Due to a number of things – a busy new job, a house move and the DIY that comes with it, a diamond ring (!) and the death of a beloved grandparent – I've been away from this space for six months.

During that time I've had trips away (Berlin twice and, um, Ramsgate), attended two weddings and a funeral, seen our sheep get pregnant (due at Easter) and half planned a wedding. It's been a bit of a whirlwind!

I have a few retrospective photo-dump posts coming up but for now, I'm glad spring is here. I'm usually a major autumn girl, and the period from 1 Sept until Christmas is pretty much my fave. But after a traumatic start to the year it feels nice to have sunshine on my face, lighter evenings, the scent of cut grass and blossom in the air and snowdrops and crocuses in the ground.

(P.s. I also got a new camera, a Sony Cybershot - it gives almost the same quality as my Eos but is so much more portable so I'm hoping to be able to take it more places and photograph more (like these snaps from Waterloo bridge the other night at the WOW Festival). Sorry about that…)






Wednesday, 24 September 2014

Pottering (and puttering) in the countryside



The end of summer is not a sad time for me. Don't get me wrong, I love the light days and sunshine, but I'm not a fan of OTT heat and, especially living in London, much prefer it when the days are less muggy. That said, in the country, the hazy end of summer can be an absolute dream.

I headed home to take advantage of a couple of days of fresh air and wholesomeness. Where my parents live, on the Worcestershire/Herefordshire border, everything changes so quickly with the seasons, there's always something new to see (and photograph) every time I'm home. This time, however, my camera died spectacularly so you'll have to excuse the slightly dodgy iPhone pics.


It always amazes me that this supposed backwater is such a hive of hipster-style industry. There's a tiny town called Bromyard which is made up of only independent shops, including the glorious Legges, and there are co-ops and pop ups galore. Put this farmers' market with its honesty box system in East London and it'd be on every 'must-do' listing on the net and tweeted about constantly. As it is, it's in a barn, up a hidden lane, and there was not a soul there except an ancient labrador. We filled our basket with piles of veg and some flowers for just £13.50. Take that, Columbia Road.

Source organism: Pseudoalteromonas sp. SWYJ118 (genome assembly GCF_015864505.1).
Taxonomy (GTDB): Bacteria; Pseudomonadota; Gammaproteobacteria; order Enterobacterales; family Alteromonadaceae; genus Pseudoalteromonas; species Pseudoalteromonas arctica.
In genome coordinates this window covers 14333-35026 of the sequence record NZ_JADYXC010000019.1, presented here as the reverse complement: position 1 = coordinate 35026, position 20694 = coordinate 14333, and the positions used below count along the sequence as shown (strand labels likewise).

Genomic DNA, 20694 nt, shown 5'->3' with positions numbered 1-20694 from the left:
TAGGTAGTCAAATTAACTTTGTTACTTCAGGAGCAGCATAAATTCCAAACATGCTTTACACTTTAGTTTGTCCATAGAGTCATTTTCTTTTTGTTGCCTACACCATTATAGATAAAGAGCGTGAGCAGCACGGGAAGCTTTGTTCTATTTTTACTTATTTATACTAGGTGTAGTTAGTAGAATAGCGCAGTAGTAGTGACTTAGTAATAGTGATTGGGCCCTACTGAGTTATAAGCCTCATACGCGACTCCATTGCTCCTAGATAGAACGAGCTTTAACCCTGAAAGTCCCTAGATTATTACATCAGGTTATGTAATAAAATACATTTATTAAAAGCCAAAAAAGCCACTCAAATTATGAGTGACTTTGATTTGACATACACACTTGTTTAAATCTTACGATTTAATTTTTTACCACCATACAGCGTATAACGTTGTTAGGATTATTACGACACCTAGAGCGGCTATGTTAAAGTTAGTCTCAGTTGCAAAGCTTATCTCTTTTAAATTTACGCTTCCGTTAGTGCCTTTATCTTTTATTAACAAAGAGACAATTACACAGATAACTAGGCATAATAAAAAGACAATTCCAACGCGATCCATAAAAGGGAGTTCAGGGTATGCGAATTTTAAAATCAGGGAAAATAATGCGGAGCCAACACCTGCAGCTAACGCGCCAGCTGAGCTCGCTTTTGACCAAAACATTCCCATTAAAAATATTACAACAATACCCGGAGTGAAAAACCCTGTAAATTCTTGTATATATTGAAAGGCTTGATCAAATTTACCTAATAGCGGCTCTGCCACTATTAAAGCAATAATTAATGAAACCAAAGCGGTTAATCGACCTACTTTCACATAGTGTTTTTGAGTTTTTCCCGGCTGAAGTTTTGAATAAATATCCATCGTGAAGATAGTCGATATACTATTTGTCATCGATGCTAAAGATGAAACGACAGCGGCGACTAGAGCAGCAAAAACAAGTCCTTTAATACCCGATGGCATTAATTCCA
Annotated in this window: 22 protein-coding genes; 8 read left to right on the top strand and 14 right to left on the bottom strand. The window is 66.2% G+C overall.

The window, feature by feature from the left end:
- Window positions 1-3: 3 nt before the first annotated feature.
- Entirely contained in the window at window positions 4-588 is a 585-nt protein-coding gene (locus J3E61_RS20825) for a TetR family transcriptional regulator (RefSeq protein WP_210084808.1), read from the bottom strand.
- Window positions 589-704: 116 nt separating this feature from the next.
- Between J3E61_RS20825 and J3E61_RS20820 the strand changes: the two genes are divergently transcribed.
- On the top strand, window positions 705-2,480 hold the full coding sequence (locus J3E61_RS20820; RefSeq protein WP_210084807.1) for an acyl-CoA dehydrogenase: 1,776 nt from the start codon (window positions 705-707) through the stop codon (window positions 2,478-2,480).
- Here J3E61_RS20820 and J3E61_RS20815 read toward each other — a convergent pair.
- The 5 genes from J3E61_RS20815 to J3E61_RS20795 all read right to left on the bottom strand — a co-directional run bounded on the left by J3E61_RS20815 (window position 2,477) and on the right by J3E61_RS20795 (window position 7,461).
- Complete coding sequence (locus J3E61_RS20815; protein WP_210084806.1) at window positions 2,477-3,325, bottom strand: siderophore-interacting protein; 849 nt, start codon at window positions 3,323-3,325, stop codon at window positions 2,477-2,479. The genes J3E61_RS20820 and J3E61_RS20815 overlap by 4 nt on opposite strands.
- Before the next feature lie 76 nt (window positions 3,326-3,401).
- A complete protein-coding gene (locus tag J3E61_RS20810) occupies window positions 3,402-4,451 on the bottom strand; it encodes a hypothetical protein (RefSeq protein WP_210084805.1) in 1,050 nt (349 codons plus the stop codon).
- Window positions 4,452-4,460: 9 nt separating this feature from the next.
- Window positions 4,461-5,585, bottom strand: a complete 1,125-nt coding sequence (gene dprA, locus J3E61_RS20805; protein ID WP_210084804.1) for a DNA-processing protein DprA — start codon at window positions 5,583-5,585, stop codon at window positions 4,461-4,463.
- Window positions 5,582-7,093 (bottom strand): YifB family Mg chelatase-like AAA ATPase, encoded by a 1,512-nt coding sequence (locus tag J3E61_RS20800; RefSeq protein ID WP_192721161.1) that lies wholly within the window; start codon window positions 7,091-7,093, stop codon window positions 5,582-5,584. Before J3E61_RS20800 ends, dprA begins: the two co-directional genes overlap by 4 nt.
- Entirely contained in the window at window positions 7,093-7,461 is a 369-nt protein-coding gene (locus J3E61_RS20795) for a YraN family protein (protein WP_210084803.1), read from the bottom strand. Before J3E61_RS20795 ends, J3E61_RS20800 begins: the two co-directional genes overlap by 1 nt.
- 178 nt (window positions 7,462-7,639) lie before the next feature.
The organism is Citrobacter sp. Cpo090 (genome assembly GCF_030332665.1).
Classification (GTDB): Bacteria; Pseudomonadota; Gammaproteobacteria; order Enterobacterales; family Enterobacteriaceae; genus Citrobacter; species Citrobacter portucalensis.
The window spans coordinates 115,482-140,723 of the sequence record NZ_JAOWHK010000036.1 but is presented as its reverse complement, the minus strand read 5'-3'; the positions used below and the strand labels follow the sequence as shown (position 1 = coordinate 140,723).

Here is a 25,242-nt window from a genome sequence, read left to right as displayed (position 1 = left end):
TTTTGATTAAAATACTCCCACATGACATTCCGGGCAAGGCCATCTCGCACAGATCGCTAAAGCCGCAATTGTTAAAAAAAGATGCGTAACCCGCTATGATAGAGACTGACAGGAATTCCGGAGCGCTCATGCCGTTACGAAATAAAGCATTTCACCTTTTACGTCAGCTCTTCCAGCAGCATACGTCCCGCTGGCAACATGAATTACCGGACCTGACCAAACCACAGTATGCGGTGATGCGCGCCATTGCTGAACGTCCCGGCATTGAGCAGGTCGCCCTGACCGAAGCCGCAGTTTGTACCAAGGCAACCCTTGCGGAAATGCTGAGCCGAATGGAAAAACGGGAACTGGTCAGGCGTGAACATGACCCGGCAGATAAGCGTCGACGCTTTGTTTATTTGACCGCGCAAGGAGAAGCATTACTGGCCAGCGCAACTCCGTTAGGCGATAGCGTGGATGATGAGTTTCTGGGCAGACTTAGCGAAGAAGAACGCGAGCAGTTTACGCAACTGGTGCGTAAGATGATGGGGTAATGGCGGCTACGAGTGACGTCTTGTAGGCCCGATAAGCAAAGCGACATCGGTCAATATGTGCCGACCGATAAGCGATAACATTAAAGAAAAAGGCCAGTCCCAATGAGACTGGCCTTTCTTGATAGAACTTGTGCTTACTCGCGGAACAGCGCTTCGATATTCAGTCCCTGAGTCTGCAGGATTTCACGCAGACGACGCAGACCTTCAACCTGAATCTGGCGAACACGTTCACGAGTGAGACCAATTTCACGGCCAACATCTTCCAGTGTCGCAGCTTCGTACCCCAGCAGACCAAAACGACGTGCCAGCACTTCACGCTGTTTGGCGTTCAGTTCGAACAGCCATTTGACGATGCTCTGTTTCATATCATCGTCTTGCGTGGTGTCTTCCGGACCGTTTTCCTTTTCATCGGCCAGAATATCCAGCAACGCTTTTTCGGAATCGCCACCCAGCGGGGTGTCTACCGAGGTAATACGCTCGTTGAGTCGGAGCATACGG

While we were in the land of sensible prices, I wanted to do a little homewares shopping for our new flat, so we took a trip to Bringsty Vintage Living. It's a great little antiques treasure trove where they have both upcycled furniture and items you can do up yourself. 


I probably could have bought most of the shop but I restrained myself to a couple of little items – a mirror and an enamelware colander that everyone in my life seems to think was a crazy purchase.


Continuing on the vintage theme, we also went to watch the Shelsley Walsh Hill Climb. An annual celebration of vintage, new and strange cars, people take it in turns to rag their pride and joy up a hill in the middle of the countryside. It's the oldest motorsport venue (that's still used) in the world – you can keep Le Mans or Monza, we've got the Worcestershire grand prix right here. Eccentric, but pretty entertaining!


People also drive their 'babies' to the event so other people (like me and my dad) can walk around and admire them. 


We got to have a little sneak peek around the garages to see the cars all lined up after the race too. 


There were even some women drivers! Alice and I got VERY excited #feminism. 



I did a spot of dream car shopping. Hello, Jaguar E-Type, come to mama. 


And then it was home to snuggle with the dogs and pet the sheep. They come running as soon as they see you now, expecting food – I'm sure this is not a very typical way to farm sheep. My parents are never going to be able to let any of them go and will probably turn vegetarian. One of the lambs, Violetta, is so tame she'll come up to you for a cuddle. She looks gross because she has burrs all over her wool, but she's so sweet.


Not forgetting the main wolf in my life of course, who is also very sweet. Butter wouldn't melt, eh? 



(This is his favourite toy. They see him rollin', all day, err'day). 

The apples were out, too, so I got all Milly Molly Mandy and went out with a bowl to pick a few and make a pud. 


Summer, you've been great, but roll on autumn…